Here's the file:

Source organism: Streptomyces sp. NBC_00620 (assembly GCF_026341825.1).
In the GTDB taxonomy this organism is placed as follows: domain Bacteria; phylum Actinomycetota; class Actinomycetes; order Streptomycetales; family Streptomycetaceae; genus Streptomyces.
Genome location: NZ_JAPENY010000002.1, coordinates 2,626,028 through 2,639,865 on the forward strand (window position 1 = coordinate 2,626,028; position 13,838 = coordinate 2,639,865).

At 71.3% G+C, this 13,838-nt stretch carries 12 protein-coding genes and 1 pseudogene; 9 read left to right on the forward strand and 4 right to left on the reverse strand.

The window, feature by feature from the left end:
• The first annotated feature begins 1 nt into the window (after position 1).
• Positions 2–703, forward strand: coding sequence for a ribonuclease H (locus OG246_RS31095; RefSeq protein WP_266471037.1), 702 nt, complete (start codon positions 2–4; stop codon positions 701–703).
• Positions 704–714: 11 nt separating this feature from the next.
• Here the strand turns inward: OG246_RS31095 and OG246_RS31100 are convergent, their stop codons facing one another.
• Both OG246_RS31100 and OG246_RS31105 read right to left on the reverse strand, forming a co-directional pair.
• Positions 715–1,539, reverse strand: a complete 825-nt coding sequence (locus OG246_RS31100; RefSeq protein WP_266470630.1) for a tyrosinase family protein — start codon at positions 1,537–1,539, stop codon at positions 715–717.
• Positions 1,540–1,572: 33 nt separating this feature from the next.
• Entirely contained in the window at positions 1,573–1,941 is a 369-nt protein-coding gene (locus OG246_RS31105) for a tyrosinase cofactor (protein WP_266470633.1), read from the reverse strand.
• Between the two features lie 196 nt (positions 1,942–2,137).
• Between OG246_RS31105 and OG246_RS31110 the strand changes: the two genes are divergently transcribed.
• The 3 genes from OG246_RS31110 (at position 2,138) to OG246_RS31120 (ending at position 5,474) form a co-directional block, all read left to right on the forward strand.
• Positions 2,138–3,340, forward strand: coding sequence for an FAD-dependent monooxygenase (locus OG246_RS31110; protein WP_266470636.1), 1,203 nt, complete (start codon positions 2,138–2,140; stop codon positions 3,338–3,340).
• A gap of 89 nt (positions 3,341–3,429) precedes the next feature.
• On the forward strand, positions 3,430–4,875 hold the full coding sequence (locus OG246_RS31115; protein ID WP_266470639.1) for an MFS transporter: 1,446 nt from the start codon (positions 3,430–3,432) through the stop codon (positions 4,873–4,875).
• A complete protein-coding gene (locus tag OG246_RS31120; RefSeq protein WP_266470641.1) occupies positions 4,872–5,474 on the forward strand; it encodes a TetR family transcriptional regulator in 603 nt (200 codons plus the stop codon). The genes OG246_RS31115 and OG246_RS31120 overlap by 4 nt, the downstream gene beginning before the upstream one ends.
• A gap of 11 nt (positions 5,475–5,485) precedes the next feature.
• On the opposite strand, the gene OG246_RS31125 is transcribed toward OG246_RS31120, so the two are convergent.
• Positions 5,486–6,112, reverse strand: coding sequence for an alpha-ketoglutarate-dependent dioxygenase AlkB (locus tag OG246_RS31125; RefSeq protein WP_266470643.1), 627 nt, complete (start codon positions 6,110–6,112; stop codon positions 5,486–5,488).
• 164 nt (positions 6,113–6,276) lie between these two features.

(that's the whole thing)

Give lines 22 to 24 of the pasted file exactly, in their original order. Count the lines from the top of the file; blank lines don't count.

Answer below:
• On the opposite strand, the gene OG246_RS31125 is transcribed toward OG246_RS31120, so the two are convergent.
• Positions 5,486–6,112, reverse strand: coding sequence for an alpha-ketoglutarate-dependent dioxygenase AlkB (locus tag OG246_RS31125; RefSeq protein WP_266470643.1), 627 nt, complete (start codon positions 6,110–6,112; stop codon positions 5,486–5,488).
• 164 nt (positions 6,113–6,276) lie between these two features.